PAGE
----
The current idea in the West is that restraint on individual free choice is not freedom. ‘But does a perspective from the self give a broad enough perspective for life? The view from “my perspective” is too limited to develop trust. My desires alone are an unfaithful witness to reality.’ (52)
The issue of trust, honoured and well-placed, becomes a key issue for creating a better land. Trustworthiness as a character trait of the person is central. This is where the Ten Words speak most profoundly: ‘The Decalogue is as much an expression of [God’s] character as it is a call to behaviour. It points to a goodness that makes absolute power safe.’ (57)
Tasting the 10 Words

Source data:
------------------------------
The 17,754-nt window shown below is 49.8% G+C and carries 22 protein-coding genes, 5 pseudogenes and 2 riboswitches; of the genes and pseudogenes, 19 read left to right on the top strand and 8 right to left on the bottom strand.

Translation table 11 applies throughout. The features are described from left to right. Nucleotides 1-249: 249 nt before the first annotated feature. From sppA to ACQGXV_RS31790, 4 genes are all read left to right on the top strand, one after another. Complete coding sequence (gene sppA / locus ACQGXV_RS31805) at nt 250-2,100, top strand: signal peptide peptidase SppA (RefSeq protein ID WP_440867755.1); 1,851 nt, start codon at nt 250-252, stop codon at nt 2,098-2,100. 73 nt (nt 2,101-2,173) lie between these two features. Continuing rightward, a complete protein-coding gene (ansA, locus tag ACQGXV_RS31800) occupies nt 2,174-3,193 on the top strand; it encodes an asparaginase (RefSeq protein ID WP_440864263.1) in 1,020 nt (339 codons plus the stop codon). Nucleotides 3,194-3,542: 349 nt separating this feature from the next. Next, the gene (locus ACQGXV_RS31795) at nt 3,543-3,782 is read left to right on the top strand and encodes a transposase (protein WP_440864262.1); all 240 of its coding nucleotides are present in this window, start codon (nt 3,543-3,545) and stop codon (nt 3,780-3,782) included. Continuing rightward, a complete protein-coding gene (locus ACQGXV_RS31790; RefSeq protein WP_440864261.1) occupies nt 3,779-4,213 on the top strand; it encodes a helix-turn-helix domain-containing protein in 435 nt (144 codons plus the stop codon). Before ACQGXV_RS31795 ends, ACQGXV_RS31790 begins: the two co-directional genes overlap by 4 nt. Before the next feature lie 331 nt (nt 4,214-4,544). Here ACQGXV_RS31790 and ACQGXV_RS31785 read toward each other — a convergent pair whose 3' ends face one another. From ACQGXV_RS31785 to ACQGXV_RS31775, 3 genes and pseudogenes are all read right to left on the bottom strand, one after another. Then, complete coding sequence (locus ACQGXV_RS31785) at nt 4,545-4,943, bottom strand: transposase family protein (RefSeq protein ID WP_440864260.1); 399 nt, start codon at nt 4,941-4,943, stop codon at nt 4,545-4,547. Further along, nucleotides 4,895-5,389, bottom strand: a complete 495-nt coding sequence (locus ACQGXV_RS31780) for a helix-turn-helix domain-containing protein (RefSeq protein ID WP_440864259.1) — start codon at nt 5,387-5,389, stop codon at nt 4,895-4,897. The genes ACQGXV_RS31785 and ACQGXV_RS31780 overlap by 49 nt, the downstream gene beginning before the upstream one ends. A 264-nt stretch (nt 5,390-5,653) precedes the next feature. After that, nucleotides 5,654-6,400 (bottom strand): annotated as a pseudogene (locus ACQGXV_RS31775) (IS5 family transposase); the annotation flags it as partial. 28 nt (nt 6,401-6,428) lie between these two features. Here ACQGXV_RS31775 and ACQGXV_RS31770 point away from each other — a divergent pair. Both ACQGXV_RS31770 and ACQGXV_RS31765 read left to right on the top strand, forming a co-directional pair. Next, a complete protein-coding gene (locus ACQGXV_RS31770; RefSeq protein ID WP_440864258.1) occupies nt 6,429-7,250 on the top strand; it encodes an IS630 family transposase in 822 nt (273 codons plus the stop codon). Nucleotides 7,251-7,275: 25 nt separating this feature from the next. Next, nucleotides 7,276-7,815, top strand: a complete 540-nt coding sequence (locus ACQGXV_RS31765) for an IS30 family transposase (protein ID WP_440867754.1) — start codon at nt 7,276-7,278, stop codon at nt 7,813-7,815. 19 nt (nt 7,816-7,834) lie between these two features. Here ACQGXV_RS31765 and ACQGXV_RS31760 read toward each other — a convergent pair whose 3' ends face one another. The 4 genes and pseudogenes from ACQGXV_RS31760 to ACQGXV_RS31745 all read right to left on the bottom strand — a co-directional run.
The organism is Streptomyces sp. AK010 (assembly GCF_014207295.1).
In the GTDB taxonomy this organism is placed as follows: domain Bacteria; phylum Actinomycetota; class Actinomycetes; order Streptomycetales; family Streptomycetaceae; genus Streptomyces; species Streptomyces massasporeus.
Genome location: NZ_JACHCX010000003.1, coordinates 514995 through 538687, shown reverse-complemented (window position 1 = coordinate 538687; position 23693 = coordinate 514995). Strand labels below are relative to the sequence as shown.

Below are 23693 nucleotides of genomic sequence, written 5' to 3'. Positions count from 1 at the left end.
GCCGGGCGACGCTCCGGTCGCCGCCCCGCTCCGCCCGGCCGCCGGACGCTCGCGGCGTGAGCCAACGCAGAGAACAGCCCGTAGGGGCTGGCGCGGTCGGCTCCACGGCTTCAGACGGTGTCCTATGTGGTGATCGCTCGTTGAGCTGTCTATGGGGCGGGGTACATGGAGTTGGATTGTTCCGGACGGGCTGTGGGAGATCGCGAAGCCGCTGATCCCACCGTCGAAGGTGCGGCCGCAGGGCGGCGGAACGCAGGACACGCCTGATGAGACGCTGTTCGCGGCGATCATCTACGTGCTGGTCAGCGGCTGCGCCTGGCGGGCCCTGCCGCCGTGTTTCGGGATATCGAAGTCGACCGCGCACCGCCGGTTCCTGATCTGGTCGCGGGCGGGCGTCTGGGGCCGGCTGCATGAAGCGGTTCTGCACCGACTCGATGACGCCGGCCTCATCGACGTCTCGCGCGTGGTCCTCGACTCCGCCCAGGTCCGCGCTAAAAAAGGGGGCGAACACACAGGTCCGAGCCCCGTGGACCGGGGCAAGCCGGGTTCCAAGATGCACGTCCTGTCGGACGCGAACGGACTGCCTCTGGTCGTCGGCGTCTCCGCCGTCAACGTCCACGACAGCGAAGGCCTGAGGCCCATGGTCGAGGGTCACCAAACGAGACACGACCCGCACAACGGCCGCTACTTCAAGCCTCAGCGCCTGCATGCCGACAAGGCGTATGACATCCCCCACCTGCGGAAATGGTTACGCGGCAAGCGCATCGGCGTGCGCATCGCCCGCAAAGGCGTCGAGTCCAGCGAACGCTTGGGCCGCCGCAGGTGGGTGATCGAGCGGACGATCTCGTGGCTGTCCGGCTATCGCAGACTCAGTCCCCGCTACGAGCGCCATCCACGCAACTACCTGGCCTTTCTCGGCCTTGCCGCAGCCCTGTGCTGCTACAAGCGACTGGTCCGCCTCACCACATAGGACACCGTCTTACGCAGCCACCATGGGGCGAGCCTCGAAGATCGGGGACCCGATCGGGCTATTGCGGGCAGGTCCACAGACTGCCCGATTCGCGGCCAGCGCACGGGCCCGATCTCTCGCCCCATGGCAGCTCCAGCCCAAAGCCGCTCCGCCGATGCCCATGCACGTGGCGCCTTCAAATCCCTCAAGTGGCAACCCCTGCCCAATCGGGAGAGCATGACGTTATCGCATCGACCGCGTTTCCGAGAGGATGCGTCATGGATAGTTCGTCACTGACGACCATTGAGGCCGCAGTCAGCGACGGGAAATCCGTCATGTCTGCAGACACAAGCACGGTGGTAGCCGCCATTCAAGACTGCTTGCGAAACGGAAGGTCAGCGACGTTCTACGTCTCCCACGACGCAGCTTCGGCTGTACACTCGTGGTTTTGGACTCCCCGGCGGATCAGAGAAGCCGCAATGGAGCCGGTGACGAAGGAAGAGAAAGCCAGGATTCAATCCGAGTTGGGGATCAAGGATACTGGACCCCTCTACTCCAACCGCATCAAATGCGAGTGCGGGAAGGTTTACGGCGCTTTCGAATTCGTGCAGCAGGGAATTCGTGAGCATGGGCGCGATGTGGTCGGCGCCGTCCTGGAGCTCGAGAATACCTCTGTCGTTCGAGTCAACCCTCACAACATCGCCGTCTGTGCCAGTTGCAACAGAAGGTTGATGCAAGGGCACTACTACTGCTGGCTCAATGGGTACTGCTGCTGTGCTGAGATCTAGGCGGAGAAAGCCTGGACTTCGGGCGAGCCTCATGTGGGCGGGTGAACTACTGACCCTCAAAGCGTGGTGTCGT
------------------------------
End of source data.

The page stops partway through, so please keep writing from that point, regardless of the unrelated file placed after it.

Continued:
From here readers are taken into a series of insightful meditations on the Ten Commandments. I can only give you a taste. Word 1: ‘Submission to God as supreme authority enables each person to stand up with equal dignity besides all others’ (66). ‘The first word is an invitation from the source of life to enter reality; draw near, allow no substitute’ (73). Word 2 delves into the relationship between reason and imagination. Word 3: ‘The name of God is the first word in the universe, from which all other words derive their meaning’ (92). Word 4: ‘Sabbath is a call to dwell in time with eternity in mind. I have to believe that our natural home is in the eternal’ (135). Word 5 becomes a rich discussion on the relationship between individualism and community. The West, groomed in individualism fails to understand the Middle East with its more community directed culture. Word 6 discusses murder and reconciliation: ‘One customer suggested that it’s not the work that burns us out, but relationships’ (165). Word 7: ‘A better country is one where people are valued for their existence as human beings and not for what might be extracted from them’ (170-71). Word 8 discusses theft, including the stealing of our imaginations: ‘Our modern consumer culture buys its culture and no longer creates it’ (186). Word 9 is ultimately about protecting the integrity between perception and reality. How much a digital world needs to think this through! Word 10: ‘Negatively the tenth word addresses the temptation to empower ourselves by disempowering others’ (211). ‘Covetousness is the inversion of love’(214). ‘The ultimate act of covetousness is cannibalism’ (215) – this is to obtain for ourselves the victim’s life-force. Here are the essential parameters for a better world.